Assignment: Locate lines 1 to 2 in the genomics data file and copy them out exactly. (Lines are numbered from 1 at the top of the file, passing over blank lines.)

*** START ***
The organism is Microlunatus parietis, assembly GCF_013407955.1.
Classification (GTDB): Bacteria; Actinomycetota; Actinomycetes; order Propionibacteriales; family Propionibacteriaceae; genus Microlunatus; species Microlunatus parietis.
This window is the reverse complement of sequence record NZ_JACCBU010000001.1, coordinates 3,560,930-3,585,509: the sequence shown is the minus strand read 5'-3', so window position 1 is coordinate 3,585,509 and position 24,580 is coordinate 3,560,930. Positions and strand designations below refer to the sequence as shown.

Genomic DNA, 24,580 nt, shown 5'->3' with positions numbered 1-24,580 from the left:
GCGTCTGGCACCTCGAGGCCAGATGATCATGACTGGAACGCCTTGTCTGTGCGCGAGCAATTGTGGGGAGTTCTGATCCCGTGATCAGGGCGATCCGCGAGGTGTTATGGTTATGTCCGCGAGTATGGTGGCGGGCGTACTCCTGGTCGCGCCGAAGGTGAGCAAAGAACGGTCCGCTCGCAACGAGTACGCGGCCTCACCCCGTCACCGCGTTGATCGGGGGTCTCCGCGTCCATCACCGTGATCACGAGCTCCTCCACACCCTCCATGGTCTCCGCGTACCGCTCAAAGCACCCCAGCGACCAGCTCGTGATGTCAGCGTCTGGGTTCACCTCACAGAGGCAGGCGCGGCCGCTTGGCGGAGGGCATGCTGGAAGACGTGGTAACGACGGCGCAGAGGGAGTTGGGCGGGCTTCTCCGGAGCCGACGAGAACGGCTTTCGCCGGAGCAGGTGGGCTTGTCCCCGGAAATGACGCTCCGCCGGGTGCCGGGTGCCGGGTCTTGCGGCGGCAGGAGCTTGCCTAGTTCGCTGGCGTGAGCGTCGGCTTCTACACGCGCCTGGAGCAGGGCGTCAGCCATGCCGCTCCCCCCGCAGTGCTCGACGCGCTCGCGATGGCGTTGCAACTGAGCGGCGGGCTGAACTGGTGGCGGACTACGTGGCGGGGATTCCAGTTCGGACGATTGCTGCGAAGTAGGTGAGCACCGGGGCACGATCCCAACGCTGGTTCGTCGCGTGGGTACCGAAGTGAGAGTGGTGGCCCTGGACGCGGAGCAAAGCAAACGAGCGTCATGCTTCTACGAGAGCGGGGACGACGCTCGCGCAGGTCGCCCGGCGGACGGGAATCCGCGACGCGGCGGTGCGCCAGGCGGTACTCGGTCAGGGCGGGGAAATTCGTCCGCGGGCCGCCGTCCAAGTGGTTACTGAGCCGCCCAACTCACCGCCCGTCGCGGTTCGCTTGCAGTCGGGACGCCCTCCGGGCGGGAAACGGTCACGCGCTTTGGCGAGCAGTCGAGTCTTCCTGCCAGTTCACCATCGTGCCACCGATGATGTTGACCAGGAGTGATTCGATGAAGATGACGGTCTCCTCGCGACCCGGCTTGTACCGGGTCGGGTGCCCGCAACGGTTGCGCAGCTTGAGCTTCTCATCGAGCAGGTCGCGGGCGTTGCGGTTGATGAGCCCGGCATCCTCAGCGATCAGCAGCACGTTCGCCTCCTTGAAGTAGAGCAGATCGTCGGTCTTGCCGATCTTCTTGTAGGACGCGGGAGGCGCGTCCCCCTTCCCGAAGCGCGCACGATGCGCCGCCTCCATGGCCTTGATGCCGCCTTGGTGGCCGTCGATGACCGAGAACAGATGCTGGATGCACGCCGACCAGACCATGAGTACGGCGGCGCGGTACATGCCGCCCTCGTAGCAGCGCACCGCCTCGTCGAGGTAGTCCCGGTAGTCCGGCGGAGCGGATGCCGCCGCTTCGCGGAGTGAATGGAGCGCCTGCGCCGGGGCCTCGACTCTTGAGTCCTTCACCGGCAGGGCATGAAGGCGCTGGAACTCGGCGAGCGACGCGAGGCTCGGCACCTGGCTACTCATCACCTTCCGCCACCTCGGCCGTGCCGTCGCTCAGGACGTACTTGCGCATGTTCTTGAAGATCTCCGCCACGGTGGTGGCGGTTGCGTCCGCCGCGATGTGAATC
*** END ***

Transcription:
The organism is Microlunatus parietis, assembly GCF_013407955.1.
Classification (GTDB): Bacteria; Actinomycetota; Actinomycetes; order Propionibacteriales; family Propionibacteriaceae; genus Microlunatus; species Microlunatus parietis.